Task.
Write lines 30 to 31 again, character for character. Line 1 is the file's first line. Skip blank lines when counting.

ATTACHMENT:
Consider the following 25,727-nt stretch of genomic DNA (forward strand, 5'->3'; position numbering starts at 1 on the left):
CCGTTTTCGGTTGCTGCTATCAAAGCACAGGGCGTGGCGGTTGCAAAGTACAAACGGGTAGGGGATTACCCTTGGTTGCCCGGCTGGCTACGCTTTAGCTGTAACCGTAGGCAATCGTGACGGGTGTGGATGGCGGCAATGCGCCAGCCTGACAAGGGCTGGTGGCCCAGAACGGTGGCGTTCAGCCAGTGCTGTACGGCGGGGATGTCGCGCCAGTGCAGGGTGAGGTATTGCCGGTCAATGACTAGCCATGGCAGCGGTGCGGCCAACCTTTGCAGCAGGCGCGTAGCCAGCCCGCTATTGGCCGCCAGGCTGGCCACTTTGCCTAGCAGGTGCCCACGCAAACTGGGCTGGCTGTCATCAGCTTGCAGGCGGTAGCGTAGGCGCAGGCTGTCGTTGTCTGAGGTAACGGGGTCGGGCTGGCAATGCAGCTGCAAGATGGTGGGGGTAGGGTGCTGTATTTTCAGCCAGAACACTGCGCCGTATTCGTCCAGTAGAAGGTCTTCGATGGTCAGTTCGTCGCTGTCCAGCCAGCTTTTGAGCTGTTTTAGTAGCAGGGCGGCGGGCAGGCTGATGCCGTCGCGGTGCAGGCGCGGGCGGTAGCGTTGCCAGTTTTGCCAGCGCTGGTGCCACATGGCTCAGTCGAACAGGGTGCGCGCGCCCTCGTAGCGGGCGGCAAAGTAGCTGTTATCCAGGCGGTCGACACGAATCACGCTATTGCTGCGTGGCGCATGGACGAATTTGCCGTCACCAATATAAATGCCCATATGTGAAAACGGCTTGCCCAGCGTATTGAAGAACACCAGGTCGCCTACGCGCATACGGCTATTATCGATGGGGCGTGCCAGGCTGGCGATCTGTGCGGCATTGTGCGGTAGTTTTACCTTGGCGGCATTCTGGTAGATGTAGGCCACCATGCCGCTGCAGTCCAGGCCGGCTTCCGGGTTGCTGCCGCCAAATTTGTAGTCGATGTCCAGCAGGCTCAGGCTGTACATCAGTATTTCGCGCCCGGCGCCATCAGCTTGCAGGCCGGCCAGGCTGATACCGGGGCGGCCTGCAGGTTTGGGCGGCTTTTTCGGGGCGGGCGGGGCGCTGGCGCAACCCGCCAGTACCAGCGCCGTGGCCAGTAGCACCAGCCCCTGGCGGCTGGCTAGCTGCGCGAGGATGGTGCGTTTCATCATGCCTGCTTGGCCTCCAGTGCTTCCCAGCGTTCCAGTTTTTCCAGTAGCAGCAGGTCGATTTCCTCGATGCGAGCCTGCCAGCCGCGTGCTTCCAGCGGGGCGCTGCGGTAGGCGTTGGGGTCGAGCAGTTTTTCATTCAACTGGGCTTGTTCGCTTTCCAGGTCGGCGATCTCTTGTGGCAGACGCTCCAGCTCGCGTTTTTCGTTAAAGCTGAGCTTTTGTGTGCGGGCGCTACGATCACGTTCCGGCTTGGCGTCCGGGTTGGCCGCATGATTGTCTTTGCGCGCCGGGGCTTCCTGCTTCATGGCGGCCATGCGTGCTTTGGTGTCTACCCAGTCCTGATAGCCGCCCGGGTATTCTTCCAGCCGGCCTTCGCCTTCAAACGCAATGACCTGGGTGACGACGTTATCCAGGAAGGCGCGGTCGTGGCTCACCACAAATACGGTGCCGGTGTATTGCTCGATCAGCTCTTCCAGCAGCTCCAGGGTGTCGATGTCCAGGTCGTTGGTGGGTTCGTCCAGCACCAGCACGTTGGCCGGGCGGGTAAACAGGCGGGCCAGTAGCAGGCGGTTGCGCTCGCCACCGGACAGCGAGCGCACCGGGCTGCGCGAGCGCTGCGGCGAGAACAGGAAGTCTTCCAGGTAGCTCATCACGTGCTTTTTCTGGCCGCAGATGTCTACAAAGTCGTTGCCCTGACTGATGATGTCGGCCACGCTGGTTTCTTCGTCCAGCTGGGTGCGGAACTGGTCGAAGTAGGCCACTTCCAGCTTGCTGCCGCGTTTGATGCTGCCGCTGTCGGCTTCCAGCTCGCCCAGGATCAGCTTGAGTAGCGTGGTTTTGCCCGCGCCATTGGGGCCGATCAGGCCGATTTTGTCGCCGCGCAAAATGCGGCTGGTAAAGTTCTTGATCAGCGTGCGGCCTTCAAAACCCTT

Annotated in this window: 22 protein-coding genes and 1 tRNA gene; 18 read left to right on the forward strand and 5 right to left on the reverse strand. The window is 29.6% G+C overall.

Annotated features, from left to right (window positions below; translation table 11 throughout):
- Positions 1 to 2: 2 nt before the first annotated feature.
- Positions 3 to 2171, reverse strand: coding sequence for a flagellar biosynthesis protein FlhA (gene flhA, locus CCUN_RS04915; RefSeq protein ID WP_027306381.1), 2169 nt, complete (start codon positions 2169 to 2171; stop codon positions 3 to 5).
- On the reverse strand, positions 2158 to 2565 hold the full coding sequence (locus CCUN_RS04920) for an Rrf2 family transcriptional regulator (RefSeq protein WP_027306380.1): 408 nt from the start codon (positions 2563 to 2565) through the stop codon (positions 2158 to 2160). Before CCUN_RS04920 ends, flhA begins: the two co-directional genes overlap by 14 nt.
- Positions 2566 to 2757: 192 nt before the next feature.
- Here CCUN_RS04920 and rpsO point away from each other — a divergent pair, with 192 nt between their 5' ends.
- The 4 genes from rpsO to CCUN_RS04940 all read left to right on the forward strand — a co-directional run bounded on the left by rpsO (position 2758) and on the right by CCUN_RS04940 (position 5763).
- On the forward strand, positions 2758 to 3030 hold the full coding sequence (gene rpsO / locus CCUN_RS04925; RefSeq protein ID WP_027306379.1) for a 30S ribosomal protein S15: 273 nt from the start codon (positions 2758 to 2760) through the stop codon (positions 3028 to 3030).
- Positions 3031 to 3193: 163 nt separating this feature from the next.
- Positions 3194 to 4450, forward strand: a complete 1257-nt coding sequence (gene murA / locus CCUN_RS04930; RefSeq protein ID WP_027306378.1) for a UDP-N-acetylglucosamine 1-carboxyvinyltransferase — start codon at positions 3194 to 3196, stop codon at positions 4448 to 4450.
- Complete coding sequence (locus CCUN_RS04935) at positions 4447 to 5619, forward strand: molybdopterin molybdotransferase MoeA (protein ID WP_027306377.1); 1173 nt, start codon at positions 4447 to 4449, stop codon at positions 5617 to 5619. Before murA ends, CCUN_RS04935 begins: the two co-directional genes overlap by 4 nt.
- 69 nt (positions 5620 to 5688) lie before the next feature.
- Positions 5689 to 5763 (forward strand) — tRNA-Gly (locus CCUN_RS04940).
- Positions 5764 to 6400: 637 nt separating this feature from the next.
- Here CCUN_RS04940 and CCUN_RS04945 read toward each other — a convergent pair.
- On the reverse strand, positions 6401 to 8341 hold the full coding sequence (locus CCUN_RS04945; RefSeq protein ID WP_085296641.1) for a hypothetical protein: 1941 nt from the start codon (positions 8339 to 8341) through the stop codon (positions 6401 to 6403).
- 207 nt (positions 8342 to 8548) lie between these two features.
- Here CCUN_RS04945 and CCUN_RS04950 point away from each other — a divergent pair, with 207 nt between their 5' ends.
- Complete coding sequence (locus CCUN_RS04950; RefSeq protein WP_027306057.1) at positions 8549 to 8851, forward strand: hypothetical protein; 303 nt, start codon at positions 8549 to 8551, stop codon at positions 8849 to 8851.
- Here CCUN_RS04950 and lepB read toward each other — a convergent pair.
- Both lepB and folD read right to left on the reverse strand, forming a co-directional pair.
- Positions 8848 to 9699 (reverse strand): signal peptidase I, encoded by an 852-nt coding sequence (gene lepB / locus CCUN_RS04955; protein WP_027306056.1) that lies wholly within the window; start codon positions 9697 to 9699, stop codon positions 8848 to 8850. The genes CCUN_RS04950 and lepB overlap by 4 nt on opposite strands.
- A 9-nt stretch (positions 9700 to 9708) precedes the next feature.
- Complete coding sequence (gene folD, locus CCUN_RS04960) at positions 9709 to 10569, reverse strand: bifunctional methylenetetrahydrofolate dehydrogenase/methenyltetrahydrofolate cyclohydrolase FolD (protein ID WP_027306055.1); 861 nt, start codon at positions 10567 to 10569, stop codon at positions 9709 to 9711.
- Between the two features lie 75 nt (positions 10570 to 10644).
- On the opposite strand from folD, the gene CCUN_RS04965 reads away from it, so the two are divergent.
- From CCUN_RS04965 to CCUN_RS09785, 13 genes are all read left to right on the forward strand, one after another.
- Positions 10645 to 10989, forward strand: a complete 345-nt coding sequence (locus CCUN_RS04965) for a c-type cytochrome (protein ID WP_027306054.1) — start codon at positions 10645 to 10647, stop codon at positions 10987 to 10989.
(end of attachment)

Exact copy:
- From CCUN_RS04965 to CCUN_RS09785, 13 genes are all read left to right on the forward strand, one after another.
- Positions 10645 to 10989, forward strand: a complete 345-nt coding sequence (locus CCUN_RS04965) for a c-type cytochrome (protein ID WP_027306054.1) — start codon at positions 10645 to 10647, stop codon at positions 10987 to 10989.